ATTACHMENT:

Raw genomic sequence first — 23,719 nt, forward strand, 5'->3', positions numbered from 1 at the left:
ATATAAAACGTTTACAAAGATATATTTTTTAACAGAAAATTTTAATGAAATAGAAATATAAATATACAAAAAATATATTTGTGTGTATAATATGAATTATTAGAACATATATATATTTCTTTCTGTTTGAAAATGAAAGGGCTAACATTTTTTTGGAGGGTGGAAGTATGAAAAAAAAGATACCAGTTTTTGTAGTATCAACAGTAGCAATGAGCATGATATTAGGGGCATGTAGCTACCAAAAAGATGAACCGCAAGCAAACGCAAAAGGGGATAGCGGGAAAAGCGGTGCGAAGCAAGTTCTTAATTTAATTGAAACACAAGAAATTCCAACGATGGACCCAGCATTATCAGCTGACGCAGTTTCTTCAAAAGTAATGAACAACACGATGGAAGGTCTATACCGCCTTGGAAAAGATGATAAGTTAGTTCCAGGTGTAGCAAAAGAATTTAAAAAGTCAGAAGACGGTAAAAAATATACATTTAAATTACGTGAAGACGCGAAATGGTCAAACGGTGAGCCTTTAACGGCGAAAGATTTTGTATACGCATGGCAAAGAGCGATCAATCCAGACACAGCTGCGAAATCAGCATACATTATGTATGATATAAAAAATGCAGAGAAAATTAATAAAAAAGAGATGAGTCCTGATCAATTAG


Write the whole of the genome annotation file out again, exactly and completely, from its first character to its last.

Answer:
Raw genomic sequence first — 23,719 nt, forward strand, 5'->3', positions numbered from 1 at the left:
ATATAAAACGTTTACAAAGATATATTTTTTAACAGAAAATTTTAATGAAATAGAAATATAAATATACAAAAAATATATTTGTGTGTATAATATGAATTATTAGAACATATATATATTTCTTTCTGTTTGAAAATGAAAGGGCTAACATTTTTTTGGAGGGTGGAAGTATGAAAAAAAAGATACCAGTTTTTGTAGTATCAACAGTAGCAATGAGCATGATATTAGGGGCATGTAGCTACCAAAAAGATGAACCGCAAGCAAACGCAAAAGGGGATAGCGGGAAAAGCGGTGCGAAGCAAGTTCTTAATTTAATTGAAACACAAGAAATTCCAACGATGGACCCAGCATTATCAGCTGACGCAGTTTCTTCAAAAGTAATGAACAACACGATGGAAGGTCTATACCGCCTTGGAAAAGATGATAAGTTAGTTCCAGGTGTAGCAAAAGAATTTAAAAAGTCAGAAGACGGTAAAAAATATACATTTAAATTACGTGAAGACGCGAAATGGTCAAACGGTGAGCCTTTAACGGCGAAAGATTTTGTATACGCATGGCAAAGAGCGATCAATCCAGACACAGCTGCGAAATCAGCATACATTATGTATGATATAAAAAATGCAGAGAAAATTAATAAAAAAGAGATGAGTCCTGATCAATTAG